Escape from God …?

Excerpts adapted from recent diary entries:
On the Run from God… (provisional title of the memoirs I am writing).

My grandmother used to tell a story about me when I stayed with her once as a very small boy. She said I had been outside their house in the sun for a short while one day when I suddenly came running inside exclaiming: “The sun is moving! The sun is moving!”
When she and my grandfather looked at me I said I saw how the shadows of the houses moved.
My grandmother, who was a good Catholic, said: “The sun does not move but God holds our earth in his hand and moves it around the sun.”
“Can we see how God does this?” I asked, and she told me God cannot be seen.
Then, according to her story, I retorted: “How can God move our earth if we cannot see him? I cannot believe this.”
For some reason my answer impressed my grandmother so much that she regarded me as a very bright kid.

Perhaps ever since that time I have tried to find this invisible God.
I was raised a Catholic and took my religion seriously until doubts became too strong in my teenage years.
In my early twenties while traveling in the Middle East I officially became a Muslim in Damascus, Syria and performed the Haj (pilgrimage) to Mecca and Medina with some friends. Having forsaken Catholicism I was yet unable to become inspired by Islam and never delved into it.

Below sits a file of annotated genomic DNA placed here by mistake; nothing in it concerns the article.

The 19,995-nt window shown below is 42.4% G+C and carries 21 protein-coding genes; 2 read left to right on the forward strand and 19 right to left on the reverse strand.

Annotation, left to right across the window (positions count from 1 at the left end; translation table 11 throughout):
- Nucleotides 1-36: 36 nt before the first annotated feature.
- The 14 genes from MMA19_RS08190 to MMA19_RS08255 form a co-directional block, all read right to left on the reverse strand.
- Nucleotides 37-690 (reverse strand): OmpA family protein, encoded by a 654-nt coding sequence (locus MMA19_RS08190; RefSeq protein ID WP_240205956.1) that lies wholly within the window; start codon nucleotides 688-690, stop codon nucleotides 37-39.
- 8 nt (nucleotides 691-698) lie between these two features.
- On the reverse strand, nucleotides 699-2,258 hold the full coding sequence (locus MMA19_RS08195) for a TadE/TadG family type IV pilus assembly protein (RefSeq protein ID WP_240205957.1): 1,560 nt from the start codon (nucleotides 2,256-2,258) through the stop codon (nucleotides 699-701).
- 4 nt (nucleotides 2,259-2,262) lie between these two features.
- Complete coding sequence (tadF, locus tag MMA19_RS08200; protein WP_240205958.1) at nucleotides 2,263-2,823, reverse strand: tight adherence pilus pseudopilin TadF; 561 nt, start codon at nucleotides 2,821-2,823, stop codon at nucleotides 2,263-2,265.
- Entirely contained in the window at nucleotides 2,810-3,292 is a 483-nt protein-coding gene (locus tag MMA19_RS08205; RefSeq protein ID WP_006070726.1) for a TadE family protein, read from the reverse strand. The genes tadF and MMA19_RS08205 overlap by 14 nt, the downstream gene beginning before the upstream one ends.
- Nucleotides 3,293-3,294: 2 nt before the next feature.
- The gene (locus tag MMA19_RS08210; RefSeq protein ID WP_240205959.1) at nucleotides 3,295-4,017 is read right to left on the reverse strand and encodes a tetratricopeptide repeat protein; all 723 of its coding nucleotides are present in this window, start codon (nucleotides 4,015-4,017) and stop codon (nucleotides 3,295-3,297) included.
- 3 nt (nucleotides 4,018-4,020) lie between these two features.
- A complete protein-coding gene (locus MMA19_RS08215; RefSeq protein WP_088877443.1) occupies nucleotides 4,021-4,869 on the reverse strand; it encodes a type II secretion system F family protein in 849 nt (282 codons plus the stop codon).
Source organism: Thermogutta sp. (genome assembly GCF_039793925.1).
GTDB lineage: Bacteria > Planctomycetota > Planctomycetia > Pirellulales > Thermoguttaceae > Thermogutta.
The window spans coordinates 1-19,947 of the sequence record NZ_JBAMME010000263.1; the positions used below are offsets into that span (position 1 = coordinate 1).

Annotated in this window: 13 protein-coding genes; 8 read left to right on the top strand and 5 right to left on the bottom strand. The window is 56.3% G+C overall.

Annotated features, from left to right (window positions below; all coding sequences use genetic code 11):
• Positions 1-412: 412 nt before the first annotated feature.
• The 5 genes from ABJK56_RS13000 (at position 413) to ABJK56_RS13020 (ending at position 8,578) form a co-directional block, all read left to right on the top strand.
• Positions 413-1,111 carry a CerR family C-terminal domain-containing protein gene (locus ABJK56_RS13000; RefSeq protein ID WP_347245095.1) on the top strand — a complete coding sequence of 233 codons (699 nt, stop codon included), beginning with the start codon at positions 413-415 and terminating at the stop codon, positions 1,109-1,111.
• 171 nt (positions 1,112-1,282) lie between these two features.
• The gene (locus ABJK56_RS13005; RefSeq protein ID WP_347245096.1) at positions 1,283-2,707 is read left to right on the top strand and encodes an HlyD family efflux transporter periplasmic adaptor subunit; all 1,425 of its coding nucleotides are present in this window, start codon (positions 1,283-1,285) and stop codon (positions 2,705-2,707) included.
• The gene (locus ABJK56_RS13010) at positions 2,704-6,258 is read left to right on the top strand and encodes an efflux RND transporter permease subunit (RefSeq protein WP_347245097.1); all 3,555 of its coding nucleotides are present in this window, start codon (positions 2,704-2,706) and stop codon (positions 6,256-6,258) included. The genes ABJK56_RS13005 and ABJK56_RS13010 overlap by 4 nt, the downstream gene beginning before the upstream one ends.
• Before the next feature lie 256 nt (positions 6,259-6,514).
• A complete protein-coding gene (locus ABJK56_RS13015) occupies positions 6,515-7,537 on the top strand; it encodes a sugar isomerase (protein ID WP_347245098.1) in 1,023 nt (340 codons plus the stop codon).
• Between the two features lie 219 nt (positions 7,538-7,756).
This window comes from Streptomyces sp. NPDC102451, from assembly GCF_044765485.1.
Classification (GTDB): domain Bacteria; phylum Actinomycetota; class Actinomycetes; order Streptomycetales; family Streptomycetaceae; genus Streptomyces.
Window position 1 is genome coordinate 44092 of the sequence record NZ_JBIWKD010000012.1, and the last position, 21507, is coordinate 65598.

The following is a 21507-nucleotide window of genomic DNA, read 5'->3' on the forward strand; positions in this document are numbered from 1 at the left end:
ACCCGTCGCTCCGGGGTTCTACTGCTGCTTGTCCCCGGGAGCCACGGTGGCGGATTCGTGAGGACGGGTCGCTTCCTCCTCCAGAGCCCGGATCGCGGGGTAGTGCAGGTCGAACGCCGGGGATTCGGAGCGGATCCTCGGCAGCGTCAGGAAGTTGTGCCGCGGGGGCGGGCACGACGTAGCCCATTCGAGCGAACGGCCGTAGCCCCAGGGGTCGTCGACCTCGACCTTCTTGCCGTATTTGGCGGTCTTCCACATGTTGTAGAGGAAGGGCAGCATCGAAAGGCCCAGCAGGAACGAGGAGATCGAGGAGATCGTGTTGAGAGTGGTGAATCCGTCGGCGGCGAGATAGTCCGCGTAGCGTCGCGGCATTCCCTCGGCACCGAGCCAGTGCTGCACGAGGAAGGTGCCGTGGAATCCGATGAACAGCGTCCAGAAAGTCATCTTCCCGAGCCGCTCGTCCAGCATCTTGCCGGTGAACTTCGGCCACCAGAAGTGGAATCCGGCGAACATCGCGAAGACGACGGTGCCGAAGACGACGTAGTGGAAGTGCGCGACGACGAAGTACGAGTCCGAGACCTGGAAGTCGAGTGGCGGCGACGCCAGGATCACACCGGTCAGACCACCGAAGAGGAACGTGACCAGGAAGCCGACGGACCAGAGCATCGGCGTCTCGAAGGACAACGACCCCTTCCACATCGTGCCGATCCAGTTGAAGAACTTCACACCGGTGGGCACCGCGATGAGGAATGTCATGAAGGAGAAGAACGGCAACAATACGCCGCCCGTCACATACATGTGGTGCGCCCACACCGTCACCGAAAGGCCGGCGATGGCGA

Then two years later, at age 24, I met the Unification Church of the Korean Rev. Sun Myung Moon in the United States. I became more inspired than I had ever been before and thought I had really, finally, found God.

The Divine Principle, the teaching of Rev. Moon, and the mostly friendly and loving yet also very competent members of this movement convinced me for a time that God worked through them to create a better world. I always had doubts, of course, about God, about Moon, about the teachings and also about my fellow acolytes. But I felt nonetheless that this movement was the best hope for a humankind I considered debauched and bound for self-destruction.

…. About the title of my book “On the Run from God”: the God from whom I am running away, trying to escape, is a myth – in my view. It is an extremely powerful myth that holds most of humankind in thrall, in bondage. To me it is a God that cannot exist but is nonetheless real to most of my fellow humans.

…. I don’t believe in such a God. I thought I did many years ago, and clung to an illusion of such a belief for many years. But gradually, between 1994 and 1998, I came to realize that my belief itself was unreal – it wasn’t me. I did not really, deeply believe in such a God. I never did. I only wanted such a God to exist, because I accepted other people’s contention that it was good, right, just.
Starting in 1994 I applied Occam’s Razor to the entire concept of that God. Over the next several years I came to understand that I could never really believe in such a God and that such a God really could not exist. It did not make any sense at all anymore.

Today I remember that it was comforting to believe there was an almighty father/mother who had created us and who was good, benevolent, gracious, compassionate, and who always supported us when we did our best to be good too. 

It was comforting to feel we were the children of this God, and that together with our Heavenly Father/Mother we could right this world, rid it of all evil. I, too, clung to this belief. I always had doubts, which I had to find ways to overcome. I imagine everybody wrestles with such doubts at times.